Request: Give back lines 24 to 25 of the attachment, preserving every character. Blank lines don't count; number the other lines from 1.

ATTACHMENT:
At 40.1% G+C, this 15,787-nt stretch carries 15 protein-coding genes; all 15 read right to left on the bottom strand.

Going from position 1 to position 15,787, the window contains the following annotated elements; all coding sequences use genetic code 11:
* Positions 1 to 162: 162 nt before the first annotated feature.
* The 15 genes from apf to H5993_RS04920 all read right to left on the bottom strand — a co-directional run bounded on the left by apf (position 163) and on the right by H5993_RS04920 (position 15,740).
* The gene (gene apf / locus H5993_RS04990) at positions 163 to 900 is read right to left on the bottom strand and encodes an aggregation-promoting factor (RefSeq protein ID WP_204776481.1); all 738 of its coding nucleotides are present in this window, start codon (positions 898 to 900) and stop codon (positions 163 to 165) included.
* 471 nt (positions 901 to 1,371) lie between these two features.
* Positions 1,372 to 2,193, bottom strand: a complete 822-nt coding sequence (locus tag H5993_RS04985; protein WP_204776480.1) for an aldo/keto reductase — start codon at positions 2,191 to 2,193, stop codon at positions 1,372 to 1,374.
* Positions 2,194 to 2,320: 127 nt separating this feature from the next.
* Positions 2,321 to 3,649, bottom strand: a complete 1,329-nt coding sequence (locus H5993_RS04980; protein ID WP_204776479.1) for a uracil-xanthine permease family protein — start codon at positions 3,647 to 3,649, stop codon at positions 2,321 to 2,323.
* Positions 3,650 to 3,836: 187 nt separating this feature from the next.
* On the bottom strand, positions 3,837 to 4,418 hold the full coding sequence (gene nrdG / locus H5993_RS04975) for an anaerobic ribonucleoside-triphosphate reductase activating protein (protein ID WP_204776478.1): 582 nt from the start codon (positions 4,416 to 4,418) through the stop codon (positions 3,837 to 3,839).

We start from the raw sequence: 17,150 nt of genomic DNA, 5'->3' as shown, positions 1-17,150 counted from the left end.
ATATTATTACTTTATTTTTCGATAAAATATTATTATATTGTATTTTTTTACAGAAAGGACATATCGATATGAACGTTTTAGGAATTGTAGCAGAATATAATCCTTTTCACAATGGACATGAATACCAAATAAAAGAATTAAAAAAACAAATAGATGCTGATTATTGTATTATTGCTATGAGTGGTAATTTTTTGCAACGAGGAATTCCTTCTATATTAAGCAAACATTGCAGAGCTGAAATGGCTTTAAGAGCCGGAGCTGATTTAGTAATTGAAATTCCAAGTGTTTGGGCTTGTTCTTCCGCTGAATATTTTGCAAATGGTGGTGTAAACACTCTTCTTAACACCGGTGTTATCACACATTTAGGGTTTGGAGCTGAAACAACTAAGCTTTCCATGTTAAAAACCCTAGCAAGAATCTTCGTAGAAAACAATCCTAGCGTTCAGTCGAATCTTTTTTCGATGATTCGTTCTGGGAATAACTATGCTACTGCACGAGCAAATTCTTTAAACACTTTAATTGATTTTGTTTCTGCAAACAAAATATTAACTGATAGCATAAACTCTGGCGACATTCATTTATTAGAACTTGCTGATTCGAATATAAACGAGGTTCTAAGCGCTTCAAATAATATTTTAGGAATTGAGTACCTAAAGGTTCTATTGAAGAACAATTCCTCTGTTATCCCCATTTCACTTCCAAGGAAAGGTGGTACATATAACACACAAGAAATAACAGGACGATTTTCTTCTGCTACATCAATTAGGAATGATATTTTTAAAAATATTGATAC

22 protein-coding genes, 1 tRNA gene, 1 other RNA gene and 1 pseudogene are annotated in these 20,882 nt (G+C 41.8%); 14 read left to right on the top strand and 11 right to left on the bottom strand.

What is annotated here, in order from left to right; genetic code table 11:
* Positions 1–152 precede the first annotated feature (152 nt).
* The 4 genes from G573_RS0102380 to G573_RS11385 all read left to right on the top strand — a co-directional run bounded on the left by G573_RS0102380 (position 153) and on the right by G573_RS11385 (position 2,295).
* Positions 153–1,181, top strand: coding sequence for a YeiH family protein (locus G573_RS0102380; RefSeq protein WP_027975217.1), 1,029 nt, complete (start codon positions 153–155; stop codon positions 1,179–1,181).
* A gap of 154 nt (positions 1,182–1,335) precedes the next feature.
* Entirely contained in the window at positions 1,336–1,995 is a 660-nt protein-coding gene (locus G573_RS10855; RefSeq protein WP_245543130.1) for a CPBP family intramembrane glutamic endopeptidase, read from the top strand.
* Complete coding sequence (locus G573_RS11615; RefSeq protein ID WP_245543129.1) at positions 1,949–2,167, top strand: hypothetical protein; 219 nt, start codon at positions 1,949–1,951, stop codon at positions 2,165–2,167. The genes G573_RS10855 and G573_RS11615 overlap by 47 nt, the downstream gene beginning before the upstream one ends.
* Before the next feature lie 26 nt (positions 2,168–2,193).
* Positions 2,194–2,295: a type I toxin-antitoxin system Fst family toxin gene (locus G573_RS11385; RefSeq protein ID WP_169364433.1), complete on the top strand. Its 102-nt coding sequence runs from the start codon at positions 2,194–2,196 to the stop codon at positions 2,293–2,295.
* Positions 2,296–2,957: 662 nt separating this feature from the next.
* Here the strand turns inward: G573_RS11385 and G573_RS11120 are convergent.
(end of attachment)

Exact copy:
* Positions 2,296–2,957: 662 nt separating this feature from the next.
* Here the strand turns inward: G573_RS11385 and G573_RS11120 are convergent.